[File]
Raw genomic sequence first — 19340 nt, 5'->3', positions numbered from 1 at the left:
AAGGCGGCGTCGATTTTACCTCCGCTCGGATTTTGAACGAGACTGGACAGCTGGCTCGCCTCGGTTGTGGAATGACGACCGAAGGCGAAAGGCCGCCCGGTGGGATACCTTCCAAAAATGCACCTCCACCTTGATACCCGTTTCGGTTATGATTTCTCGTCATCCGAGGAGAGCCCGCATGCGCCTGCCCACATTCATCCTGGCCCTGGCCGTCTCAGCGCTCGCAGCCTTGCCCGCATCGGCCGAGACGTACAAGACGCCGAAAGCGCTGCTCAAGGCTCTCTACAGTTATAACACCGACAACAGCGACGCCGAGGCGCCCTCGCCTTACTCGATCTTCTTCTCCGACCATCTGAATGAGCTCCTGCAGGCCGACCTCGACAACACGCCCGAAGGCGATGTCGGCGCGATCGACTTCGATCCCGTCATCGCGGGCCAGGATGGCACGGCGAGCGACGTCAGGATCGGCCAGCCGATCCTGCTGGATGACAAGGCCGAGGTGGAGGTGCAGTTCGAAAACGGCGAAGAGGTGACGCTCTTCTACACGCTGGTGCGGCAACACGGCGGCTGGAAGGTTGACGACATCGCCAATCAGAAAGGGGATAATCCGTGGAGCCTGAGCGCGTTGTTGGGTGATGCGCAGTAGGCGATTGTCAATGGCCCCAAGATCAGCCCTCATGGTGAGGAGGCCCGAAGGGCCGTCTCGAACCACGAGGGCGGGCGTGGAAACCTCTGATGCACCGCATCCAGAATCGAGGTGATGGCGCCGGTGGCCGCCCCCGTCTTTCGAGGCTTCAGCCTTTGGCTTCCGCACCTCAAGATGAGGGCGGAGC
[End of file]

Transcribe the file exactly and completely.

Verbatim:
Raw genomic sequence first — 19340 nt, 5'->3', positions numbered from 1 at the left:
AAGGCGGCGTCGATTTTACCTCCGCTCGGATTTTGAACGAGACTGGACAGCTGGCTCGCCTCGGTTGTGGAATGACGACCGAAGGCGAAAGGCCGCCCGGTGGGATACCTTCCAAAAATGCACCTCCACCTTGATACCCGTTTCGGTTATGATTTCTCGTCATCCGAGGAGAGCCCGCATGCGCCTGCCCACATTCATCCTGGCCCTGGCCGTCTCAGCGCTCGCAGCCTTGCCCGCATCGGCCGAGACGTACAAGACGCCGAAAGCGCTGCTCAAGGCTCTCTACAGTTATAACACCGACAACAGCGACGCCGAGGCGCCCTCGCCTTACTCGATCTTCTTCTCCGACCATCTGAATGAGCTCCTGCAGGCCGACCTCGACAACACGCCCGAAGGCGATGTCGGCGCGATCGACTTCGATCCCGTCATCGCGGGCCAGGATGGCACGGCGAGCGACGTCAGGATCGGCCAGCCGATCCTGCTGGATGACAAGGCCGAGGTGGAGGTGCAGTTCGAAAACGGCGAAGAGGTGACGCTCTTCTACACGCTGGTGCGGCAACACGGCGGCTGGAAGGTTGACGACATCGCCAATCAGAAAGGGGATAATCCGTGGAGCCTGAGCGCGTTGTTGGGTGATGCGCAGTAGGCGATTGTCAATGGCCCCAAGATCAGCCCTCATGGTGAGGAGGCCCGAAGGGCCGTCTCGAACCACGAGGGCGGGCGTGGAAACCTCTGATGCACCGCATCCAGAATCGAGGTGATGGCGCCGGTGGCCGCCCCCGTCTTTCGAGGCTTCAGCCTTTGGCTTCCGCACCTCAAGATGAGGGCGGAGC